This week’s guest columnist for the buzz feature is Northeast News Editorial Assistant Johanna Pounds
The implementation of Kansas City’s city Ordinance 190233 would allow the City Manager to allocate funds to create a more environmentally-friendly Kansas City. It would, in part, make the city adhere with the outline of the Paris Climate Agreement’s central aim of strengthening the global response to the threat of climate change by keeping a global temperature rise this century below 2 degrees Celsius above pre-industrial levels and to pursue efforts to limit the temperature increase to 1.5 degrees Celsius .
While I agree that climate change is an incredibly important issue that warrants discussion, Kansas City already has funds allocated to at least 15 other green/sustainability ordinances, not including the federal grants we have towards green initiatives and councils in the city.
In 2015, the city enacted the Energy Empowerment Ordinance that was a benchmarking tool for energy use in municipal and commercial building. This ordinance required buildings such as these to have their energy and waste use recorded to ensure they were as sustainable as possible.
Kansas City, in 2013, also joined the Missouri Clean Energy District, which allowed energy improvements to be easier and more affordable for new businesses opening in the city that seek tax incentives. Kansas City also has a contract with the Metropolitan Energy Center that helps provide energy efficient options, clean transportation, and more sustainable communities throughout the city.
The city is also a part of the Climate Protection Plan, a steering committee of eleven members that was adopted under the Funkhouser administration that governs Climate Change policies adopted by the city. That plan is in place until at least 2020, and is in collaboration with ENERGY STAR appliances. The Climate Protection Plan hopes to reduce energy usage city-wide. Between 2000 and 2013, in collaboration with ENERGY STAR, the city “was able to reduce electricity usage for its municipal operations by 21 percent.”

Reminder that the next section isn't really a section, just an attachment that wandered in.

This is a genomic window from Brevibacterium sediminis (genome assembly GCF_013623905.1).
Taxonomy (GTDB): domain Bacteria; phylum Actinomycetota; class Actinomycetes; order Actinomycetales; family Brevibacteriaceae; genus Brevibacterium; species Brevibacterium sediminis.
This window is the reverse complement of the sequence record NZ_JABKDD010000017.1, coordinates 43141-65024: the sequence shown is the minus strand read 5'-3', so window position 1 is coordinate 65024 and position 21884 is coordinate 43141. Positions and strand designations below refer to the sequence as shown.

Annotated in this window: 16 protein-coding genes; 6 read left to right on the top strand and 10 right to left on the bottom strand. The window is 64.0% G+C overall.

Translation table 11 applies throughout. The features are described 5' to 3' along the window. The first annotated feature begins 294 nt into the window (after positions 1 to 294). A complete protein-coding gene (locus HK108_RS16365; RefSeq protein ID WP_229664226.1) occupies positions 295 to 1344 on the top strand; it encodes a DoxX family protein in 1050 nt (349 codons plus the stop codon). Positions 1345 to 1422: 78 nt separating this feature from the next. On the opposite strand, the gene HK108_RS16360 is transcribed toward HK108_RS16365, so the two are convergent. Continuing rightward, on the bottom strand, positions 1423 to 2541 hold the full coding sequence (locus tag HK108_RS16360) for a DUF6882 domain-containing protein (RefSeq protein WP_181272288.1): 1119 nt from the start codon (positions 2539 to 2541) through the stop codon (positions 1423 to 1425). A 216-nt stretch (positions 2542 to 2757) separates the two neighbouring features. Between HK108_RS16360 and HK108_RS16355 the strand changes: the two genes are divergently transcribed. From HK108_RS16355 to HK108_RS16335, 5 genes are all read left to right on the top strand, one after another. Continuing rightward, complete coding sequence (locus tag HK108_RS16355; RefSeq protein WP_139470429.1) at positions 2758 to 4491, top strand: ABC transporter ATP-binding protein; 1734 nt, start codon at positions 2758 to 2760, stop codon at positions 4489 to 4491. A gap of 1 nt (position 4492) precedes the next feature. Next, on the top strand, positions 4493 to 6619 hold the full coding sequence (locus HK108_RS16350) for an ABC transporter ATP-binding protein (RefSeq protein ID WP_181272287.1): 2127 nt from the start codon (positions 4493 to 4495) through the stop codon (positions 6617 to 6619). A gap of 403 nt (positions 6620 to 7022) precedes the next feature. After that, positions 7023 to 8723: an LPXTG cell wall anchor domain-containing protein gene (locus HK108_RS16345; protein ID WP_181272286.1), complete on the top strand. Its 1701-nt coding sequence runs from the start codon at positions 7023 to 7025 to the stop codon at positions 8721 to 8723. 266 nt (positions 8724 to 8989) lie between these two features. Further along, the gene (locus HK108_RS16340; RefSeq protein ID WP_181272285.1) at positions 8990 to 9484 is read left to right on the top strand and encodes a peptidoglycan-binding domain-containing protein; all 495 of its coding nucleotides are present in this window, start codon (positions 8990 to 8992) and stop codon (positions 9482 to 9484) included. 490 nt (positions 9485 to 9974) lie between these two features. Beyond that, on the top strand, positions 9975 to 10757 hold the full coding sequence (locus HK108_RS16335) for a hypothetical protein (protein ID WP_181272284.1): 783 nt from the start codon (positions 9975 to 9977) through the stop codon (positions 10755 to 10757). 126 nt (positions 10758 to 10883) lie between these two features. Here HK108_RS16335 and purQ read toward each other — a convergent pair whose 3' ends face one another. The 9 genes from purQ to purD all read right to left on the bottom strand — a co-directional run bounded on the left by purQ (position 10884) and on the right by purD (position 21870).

By comparison, Springfield and Saint Louis have very few environmental guidelines. Springfield’s “Sustainability Council” has six employees and focuses on education in classrooms instead of actual policies. Those cities have recycling options for residents, but they cost the resident more per month for trash collection. Saint Louis has one sustainability plan currently in place that was implemented in 2013 that…doesn’t do much. Saint Louis is still in discussion and is still “researching,” plans on how to improve sustainability, but mainly focuses on rehabilitation of downtown, and historic homes. It does not have a solid foundation on how to move towards climate change initiatives.
This begs the question, why are we trying to add more funds to an already heavily-funded effort in our city, especially in comparison to the other large cities in Missouri? As a city, we need infrastructure improvements and upgrades, additional public school funding, additional efforts in crime reduction, and more. This of course requires additional funding from the city. But yet here we are, trying to figure out how to add even more funding to focus on climate change initiatives when we already have a score of green initiatives in place now.
I do agree that climate change is very real, and it is an important issue that still needs to continue to be talked about. My question is, how can we implement climate change initiatives while still making sure we’re keeping other vital parts of the city budget in mind?
To learn more about all the ordinances the city has in place regarding sustainability, visit the city’s website at kcmo.gov/kcgreen.